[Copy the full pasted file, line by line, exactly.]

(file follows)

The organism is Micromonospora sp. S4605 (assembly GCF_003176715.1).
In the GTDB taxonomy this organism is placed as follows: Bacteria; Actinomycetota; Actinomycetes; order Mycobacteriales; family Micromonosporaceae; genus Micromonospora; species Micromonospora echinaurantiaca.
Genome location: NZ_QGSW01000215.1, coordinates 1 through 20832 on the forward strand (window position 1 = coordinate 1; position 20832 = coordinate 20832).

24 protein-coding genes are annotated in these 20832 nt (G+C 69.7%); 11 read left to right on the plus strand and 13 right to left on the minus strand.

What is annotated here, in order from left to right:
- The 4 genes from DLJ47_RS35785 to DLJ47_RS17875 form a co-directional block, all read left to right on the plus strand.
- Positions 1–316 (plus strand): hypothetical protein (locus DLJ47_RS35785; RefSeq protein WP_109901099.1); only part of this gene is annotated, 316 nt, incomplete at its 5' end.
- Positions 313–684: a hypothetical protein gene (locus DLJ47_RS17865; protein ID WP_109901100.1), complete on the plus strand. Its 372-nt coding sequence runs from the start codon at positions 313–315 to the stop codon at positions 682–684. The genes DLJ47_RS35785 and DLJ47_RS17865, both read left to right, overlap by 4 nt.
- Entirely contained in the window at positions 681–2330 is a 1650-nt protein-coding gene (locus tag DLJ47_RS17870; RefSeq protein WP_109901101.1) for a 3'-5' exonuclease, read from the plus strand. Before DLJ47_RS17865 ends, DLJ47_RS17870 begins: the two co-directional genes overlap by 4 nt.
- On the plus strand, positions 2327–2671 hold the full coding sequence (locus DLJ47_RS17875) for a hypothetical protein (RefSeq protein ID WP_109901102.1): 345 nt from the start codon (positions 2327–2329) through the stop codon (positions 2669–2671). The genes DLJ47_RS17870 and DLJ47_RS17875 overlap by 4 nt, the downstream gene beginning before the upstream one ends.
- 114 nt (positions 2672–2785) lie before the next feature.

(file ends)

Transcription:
The organism is Micromonospora sp. S4605 (assembly GCF_003176715.1).
In the GTDB taxonomy this organism is placed as follows: Bacteria; Actinomycetota; Actinomycetes; order Mycobacteriales; family Micromonosporaceae; genus Micromonospora; species Micromonospora echinaurantiaca.
Genome location: NZ_QGSW01000215.1, coordinates 1 through 20832 on the forward strand (window position 1 = coordinate 1; position 20832 = coordinate 20832).

24 protein-coding genes are annotated in these 20832 nt (G+C 69.7%); 11 read left to right on the plus strand and 13 right to left on the minus strand.

What is annotated here, in order from left to right:
- The 4 genes from DLJ47_RS35785 to DLJ47_RS17875 form a co-directional block, all read left to right on the plus strand.
- Positions 1–316 (plus strand): hypothetical protein (locus DLJ47_RS35785; RefSeq protein WP_109901099.1); only part of this gene is annotated, 316 nt, incomplete at its 5' end.
- Positions 313–684: a hypothetical protein gene (locus DLJ47_RS17865; protein ID WP_109901100.1), complete on the plus strand. Its 372-nt coding sequence runs from the start codon at positions 313–315 to the stop codon at positions 682–684. The genes DLJ47_RS35785 and DLJ47_RS17865, both read left to right, overlap by 4 nt.
- Entirely contained in the window at positions 681–2330 is a 1650-nt protein-coding gene (locus tag DLJ47_RS17870; RefSeq protein WP_109901101.1) for a 3'-5' exonuclease, read from the plus strand. Before DLJ47_RS17865 ends, DLJ47_RS17870 begins: the two co-directional genes overlap by 4 nt.
- On the plus strand, positions 2327–2671 hold the full coding sequence (locus DLJ47_RS17875) for a hypothetical protein (RefSeq protein ID WP_109901102.1): 345 nt from the start codon (positions 2327–2329) through the stop codon (positions 2669–2671). The genes DLJ47_RS17870 and DLJ47_RS17875 overlap by 4 nt, the downstream gene beginning before the upstream one ends.
- 114 nt (positions 2672–2785) lie before the next feature.